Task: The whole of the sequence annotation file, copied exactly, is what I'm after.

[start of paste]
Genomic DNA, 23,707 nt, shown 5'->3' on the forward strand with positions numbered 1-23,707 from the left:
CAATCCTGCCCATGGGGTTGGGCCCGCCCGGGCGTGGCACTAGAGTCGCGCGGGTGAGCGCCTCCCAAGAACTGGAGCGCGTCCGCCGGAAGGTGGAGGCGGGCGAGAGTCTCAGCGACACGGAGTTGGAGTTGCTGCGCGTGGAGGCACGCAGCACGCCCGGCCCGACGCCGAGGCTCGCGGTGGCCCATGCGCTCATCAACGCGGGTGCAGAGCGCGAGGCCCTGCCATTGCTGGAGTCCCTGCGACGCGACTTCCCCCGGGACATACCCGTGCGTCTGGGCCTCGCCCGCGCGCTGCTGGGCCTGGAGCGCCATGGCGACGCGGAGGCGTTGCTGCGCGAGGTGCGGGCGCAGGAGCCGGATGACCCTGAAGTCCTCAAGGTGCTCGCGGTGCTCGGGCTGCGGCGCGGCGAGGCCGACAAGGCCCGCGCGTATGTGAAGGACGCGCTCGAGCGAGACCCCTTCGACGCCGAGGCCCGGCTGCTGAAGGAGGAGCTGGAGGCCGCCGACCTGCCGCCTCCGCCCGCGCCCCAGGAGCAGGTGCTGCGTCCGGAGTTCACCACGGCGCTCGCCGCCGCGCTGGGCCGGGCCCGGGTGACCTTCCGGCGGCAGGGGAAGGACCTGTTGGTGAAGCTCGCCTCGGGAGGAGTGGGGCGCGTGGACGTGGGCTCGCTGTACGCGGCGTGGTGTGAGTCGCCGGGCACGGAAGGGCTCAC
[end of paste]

Genomic DNA, 23,707 nt, shown 5'->3' on the forward strand with positions numbered 1-23,707 from the left:
CAATCCTGCCCATGGGGTTGGGCCCGCCCGGGCGTGGCACTAGAGTCGCGCGGGTGAGCGCCTCCCAAGAACTGGAGCGCGTCCGCCGGAAGGTGGAGGCGGGCGAGAGTCTCAGCGACACGGAGTTGGAGTTGCTGCGCGTGGAGGCACGCAGCACGCCCGGCCCGACGCCGAGGCTCGCGGTGGCCCATGCGCTCATCAACGCGGGTGCAGAGCGCGAGGCCCTGCCATTGCTGGAGTCCCTGCGACGCGACTTCCCCCGGGACATACCCGTGCGTCTGGGCCTCGCCCGCGCGCTGCTGGGCCTGGAGCGCCATGGCGACGCGGAGGCGTTGCTGCGCGAGGTGCGGGCGCAGGAGCCGGATGACCCTGAAGTCCTCAAGGTGCTCGCGGTGCTCGGGCTGCGGCGCGGCGAGGCCGACAAGGCCCGCGCGTATGTGAAGGACGCGCTCGAGCGAGACCCCTTCGACGCCGAGGCCCGGCTGCTGAAGGAGGAGCTGGAGGCCGCCGACCTGCCGCCTCCGCCCGCGCCCCAGGAGCAGGTGCTGCGTCCGGAGTTCACCACGGCGCTCGCCGCCGCGCTGGGCCGGGCCCGGGTGACCTTCCGGCGGCAGGGGAAGGACCTGTTGGTGAAGCTCGCCTCGGGAGGAGTGGGGCGCGTGGACGTGGGCTCGCTGTACGCGGCGTGGTGTGAGTCGCCGGGCACGGAAGGGCTCAC